Contributed by Ronald Barnett

Ronald Barnett is emeritus professor of higher education at the University College London Institute of Education, UK.

It is of the utmost importance to be clear about the essentials of, and the relationships between, thesis, argument, and argumentation. My thesis is the core message at the heart of a text on which I am working.  Ideally, that message should be sharp and definite, no matter how intricate the text and no matter whether the text is a 500-word article for a local magazine or an 80,000-word book. I can state the thesis of each of my books in a single sentence, and that it is the kind of sharpness that I look for in an abstract. It is an answer to the question: what is this text going to tell me?

My argument is the set of steps that I take to build up and to substantiate the thesis. In the introduction to some of my books, I have laid out the argument in a list of a number—perhaps twelve or fifteen—of propositions that form, as it were, the skeleton of the book. There may be some kind of relationship among the individual chapters—perhaps a proposition forms the thesis of a particular chapter—but the point is that those propositions form the substance of the argument of the text as a whole. Seeing that set of propositions, the reader can immediately see the voyage that the book is taking and the sights that will be encountered on the way.

Argumentation is the way in which the argument is taken forward. It is of the essence that the text—whether it is empirical, theoretical, conceptual, policy-oriented, deriving from archival documents, or whatever it may be—moves carefully forward step by step. Often, whether as reviewer, editor, or supervisor, I have observed two adjacent sentences in which the first sentence is perfectly fine and the second sentence is also perfectly fine, but the connection between them eludes me.  Sometimes, the writer will say in response that the connection is perfectly clear! It is obvious to the writer because they are filling in the gaps in their mind’s eye and cannot easily see how it might appear to a reader. Therefore, argumentation has to be built up, painstakingly and step by step. It is like putting in the bricks on a building: one cannot put in any row of bricks unless all the underlying rows of bricks have already been put in place and they have sufficient mortar. And—like a bricklayer—from time to time, one has to step aside to view it from different angles to ensure oneself that all the bricks are present, in the right order and the right place, and that they all bind together tightly such that the building is unlikely to fall down. That is argumentation.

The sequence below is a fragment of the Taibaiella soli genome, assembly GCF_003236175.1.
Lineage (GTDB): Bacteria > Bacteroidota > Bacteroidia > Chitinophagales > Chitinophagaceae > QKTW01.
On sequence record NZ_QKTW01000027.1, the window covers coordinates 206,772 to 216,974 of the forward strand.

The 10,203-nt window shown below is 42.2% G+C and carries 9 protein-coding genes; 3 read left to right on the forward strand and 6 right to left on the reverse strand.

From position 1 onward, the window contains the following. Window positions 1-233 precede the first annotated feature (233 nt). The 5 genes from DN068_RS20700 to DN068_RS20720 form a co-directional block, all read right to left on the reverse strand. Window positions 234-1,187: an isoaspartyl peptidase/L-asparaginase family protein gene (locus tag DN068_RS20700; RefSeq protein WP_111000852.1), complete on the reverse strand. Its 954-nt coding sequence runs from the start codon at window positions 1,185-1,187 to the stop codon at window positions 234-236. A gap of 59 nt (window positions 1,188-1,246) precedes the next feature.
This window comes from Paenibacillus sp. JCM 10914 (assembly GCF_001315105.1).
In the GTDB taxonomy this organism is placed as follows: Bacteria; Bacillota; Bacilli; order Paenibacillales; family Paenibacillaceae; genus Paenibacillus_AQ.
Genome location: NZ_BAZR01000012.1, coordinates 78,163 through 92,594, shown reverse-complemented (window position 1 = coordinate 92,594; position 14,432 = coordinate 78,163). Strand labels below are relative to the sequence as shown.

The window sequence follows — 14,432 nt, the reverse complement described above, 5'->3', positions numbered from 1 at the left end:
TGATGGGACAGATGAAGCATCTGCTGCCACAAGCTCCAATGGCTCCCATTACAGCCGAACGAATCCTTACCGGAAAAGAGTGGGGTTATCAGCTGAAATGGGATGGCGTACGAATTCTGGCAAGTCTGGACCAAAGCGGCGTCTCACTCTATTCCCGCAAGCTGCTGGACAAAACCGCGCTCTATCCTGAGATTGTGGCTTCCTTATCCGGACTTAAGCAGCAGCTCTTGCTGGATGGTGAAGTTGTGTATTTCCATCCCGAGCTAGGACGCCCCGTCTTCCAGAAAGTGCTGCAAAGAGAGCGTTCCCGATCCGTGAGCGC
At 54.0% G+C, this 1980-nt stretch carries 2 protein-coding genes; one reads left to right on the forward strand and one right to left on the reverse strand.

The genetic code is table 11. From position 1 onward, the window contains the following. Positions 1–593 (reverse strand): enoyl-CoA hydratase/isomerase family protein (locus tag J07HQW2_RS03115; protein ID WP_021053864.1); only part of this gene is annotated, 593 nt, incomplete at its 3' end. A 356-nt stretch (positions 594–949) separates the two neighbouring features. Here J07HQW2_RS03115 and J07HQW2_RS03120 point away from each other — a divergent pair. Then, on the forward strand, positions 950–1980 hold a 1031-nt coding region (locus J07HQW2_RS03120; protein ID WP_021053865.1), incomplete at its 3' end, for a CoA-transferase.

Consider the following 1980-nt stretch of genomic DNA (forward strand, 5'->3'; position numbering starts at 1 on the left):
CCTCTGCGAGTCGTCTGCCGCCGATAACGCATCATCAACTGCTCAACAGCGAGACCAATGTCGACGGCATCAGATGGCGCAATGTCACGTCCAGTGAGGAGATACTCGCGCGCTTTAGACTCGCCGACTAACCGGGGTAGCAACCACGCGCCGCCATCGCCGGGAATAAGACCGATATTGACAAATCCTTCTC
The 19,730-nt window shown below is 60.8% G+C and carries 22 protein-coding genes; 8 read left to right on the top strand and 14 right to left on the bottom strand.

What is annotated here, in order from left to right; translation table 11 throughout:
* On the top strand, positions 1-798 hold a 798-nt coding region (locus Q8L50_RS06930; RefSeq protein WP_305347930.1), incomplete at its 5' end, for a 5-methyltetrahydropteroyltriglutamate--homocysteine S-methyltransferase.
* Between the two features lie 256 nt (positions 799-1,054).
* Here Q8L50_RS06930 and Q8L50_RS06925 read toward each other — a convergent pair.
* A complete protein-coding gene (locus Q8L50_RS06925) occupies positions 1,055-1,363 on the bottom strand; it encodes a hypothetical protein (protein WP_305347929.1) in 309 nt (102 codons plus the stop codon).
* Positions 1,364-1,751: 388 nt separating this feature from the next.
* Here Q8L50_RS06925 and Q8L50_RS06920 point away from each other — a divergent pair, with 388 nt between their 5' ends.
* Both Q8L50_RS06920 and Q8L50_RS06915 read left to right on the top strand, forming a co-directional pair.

So thesis, argument, and argumentation: the argumentation builds the argument that buttresses the thesis. These are three of the essential elements of clear and stylish writing.